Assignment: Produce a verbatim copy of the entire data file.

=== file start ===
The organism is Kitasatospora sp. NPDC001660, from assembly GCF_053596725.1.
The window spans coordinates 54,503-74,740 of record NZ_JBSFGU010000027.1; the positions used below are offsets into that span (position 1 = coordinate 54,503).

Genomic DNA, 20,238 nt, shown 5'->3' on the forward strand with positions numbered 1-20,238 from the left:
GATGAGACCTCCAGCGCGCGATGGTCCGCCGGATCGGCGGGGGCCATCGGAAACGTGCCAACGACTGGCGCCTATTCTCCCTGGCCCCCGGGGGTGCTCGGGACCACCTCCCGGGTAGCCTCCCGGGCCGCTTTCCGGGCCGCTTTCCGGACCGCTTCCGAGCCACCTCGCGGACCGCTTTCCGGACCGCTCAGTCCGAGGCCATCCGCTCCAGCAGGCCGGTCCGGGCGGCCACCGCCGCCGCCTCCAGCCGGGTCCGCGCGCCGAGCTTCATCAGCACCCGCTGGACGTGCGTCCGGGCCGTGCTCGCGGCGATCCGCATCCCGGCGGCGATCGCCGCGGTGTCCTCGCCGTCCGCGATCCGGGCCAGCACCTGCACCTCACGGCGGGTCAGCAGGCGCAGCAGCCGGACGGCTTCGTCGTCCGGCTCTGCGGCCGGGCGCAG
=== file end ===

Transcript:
The organism is Kitasatospora sp. NPDC001660, from assembly GCF_053596725.1.
The window spans coordinates 54,503-74,740 of record NZ_JBSFGU010000027.1; the positions used below are offsets into that span (position 1 = coordinate 54,503).

Genomic DNA, 20,238 nt, shown 5'->3' on the forward strand with positions numbered 1-20,238 from the left:
GATGAGACCTCCAGCGCGCGATGGTCCGCCGGATCGGCGGGGGCCATCGGAAACGTGCCAACGACTGGCGCCTATTCTCCCTGGCCCCCGGGGGTGCTCGGGACCACCTCCCGGGTAGCCTCCCGGGCCGCTTTCCGGGCCGCTTTCCGGACCGCTTCCGAGCCACCTCGCGGACCGCTTTCCGGACCGCTCAGTCCGAGGCCATCCGCTCCAGCAGGCCGGTCCGGGCGGCCACCGCCGCCGCCTCCAGCCGGGTCCGCGCGCCGAGCTTCATCAGCACCCGCTGGACGTGCGTCCGGGCCGTGCTCGCGGCGATCCGCATCCCGGCGGCGATCGCCGCGGTGTCCTCGCCGTCCGCGATCCGGGCCAGCACCTGCACCTCACGGCGGGTCAGCAGGCGCAGCAGCCGGACGGCTTCGTCGTCCGGCTCTGCGGCCGGGCGCAG